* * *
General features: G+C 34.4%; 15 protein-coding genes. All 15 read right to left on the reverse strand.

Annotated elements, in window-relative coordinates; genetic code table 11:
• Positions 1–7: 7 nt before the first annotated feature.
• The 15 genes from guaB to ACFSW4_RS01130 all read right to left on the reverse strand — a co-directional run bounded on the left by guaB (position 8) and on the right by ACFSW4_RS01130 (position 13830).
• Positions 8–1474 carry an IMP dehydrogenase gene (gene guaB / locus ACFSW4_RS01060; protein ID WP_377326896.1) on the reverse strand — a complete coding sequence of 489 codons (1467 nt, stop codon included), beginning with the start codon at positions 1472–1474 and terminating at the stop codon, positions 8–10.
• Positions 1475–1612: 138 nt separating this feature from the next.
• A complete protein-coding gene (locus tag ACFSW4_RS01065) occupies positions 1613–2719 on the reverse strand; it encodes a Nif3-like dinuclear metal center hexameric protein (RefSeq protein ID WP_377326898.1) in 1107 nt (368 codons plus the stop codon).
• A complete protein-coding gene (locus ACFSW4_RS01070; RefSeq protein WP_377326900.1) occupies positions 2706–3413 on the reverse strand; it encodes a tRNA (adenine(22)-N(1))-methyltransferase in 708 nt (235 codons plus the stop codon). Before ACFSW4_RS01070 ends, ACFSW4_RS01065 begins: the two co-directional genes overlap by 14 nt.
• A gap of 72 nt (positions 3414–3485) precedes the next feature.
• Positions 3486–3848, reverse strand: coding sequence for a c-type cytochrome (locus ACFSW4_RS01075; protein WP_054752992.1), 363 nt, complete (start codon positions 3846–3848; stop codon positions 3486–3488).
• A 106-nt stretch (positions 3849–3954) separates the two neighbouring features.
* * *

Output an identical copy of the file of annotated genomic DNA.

General features: G+C 34.4%; 15 protein-coding genes. All 15 read right to left on the reverse strand.

Annotated elements, in window-relative coordinates; genetic code table 11:
• Positions 1–7: 7 nt before the first annotated feature.
• The 15 genes from guaB to ACFSW4_RS01130 all read right to left on the reverse strand — a co-directional run bounded on the left by guaB (position 8) and on the right by ACFSW4_RS01130 (position 13830).
• Positions 8–1474 carry an IMP dehydrogenase gene (gene guaB / locus ACFSW4_RS01060; protein ID WP_377326896.1) on the reverse strand — a complete coding sequence of 489 codons (1467 nt, stop codon included), beginning with the start codon at positions 1472–1474 and terminating at the stop codon, positions 8–10.
• Positions 1475–1612: 138 nt separating this feature from the next.
• A complete protein-coding gene (locus tag ACFSW4_RS01065) occupies positions 1613–2719 on the reverse strand; it encodes a Nif3-like dinuclear metal center hexameric protein (RefSeq protein ID WP_377326898.1) in 1107 nt (368 codons plus the stop codon).
• A complete protein-coding gene (locus ACFSW4_RS01070; RefSeq protein WP_377326900.1) occupies positions 2706–3413 on the reverse strand; it encodes a tRNA (adenine(22)-N(1))-methyltransferase in 708 nt (235 codons plus the stop codon). Before ACFSW4_RS01070 ends, ACFSW4_RS01065 begins: the two co-directional genes overlap by 14 nt.
• A gap of 72 nt (positions 3414–3485) precedes the next feature.
• Positions 3486–3848, reverse strand: coding sequence for a c-type cytochrome (locus ACFSW4_RS01075; protein WP_054752992.1), 363 nt, complete (start codon positions 3846–3848; stop codon positions 3486–3488).
• A 106-nt stretch (positions 3849–3954) separates the two neighbouring features.